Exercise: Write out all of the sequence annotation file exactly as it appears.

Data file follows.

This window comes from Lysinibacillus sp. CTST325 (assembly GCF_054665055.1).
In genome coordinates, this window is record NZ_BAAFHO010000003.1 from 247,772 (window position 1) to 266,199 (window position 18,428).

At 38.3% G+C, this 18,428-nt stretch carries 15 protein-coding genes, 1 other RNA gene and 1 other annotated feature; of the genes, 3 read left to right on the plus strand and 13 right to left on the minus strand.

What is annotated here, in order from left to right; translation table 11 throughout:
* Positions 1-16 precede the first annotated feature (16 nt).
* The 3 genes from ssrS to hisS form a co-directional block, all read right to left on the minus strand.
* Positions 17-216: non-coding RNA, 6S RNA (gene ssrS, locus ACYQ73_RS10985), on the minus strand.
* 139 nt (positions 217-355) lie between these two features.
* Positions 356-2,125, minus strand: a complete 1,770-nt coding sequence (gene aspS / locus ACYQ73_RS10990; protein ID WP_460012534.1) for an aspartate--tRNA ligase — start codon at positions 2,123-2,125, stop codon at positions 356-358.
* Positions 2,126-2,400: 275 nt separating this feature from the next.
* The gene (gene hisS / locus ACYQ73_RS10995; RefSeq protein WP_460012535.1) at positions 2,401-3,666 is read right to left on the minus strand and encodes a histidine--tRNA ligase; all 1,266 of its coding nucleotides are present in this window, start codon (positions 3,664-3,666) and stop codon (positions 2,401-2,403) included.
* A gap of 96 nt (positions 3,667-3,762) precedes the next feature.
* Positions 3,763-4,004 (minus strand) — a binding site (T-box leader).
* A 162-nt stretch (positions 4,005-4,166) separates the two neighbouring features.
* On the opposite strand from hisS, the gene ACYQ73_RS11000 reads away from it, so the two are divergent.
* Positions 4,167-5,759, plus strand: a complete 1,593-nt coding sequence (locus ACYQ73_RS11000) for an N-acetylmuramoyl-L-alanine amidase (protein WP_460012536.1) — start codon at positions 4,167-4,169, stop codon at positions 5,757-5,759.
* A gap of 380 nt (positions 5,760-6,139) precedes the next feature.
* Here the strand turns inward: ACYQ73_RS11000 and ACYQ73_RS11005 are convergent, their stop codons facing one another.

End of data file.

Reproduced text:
This window comes from Lysinibacillus sp. CTST325 (assembly GCF_054665055.1).
In genome coordinates, this window is record NZ_BAAFHO010000003.1 from 247,772 (window position 1) to 266,199 (window position 18,428).

At 38.3% G+C, this 18,428-nt stretch carries 15 protein-coding genes, 1 other RNA gene and 1 other annotated feature; of the genes, 3 read left to right on the plus strand and 13 right to left on the minus strand.

What is annotated here, in order from left to right; translation table 11 throughout:
* Positions 1-16 precede the first annotated feature (16 nt).
* The 3 genes from ssrS to hisS form a co-directional block, all read right to left on the minus strand.
* Positions 17-216: non-coding RNA, 6S RNA (gene ssrS, locus ACYQ73_RS10985), on the minus strand.
* 139 nt (positions 217-355) lie between these two features.
* Positions 356-2,125, minus strand: a complete 1,770-nt coding sequence (gene aspS / locus ACYQ73_RS10990; protein ID WP_460012534.1) for an aspartate--tRNA ligase — start codon at positions 2,123-2,125, stop codon at positions 356-358.
* Positions 2,126-2,400: 275 nt separating this feature from the next.
* The gene (gene hisS / locus ACYQ73_RS10995; RefSeq protein WP_460012535.1) at positions 2,401-3,666 is read right to left on the minus strand and encodes a histidine--tRNA ligase; all 1,266 of its coding nucleotides are present in this window, start codon (positions 3,664-3,666) and stop codon (positions 2,401-2,403) included.
* A gap of 96 nt (positions 3,667-3,762) precedes the next feature.
* Positions 3,763-4,004 (minus strand) — a binding site (T-box leader).
* A 162-nt stretch (positions 4,005-4,166) separates the two neighbouring features.
* On the opposite strand from hisS, the gene ACYQ73_RS11000 reads away from it, so the two are divergent.
* Positions 4,167-5,759, plus strand: a complete 1,593-nt coding sequence (locus ACYQ73_RS11000) for an N-acetylmuramoyl-L-alanine amidase (protein WP_460012536.1) — start codon at positions 4,167-4,169, stop codon at positions 5,757-5,759.
* A gap of 380 nt (positions 5,760-6,139) precedes the next feature.
* Here the strand turns inward: ACYQ73_RS11000 and ACYQ73_RS11005 are convergent, their stop codons facing one another.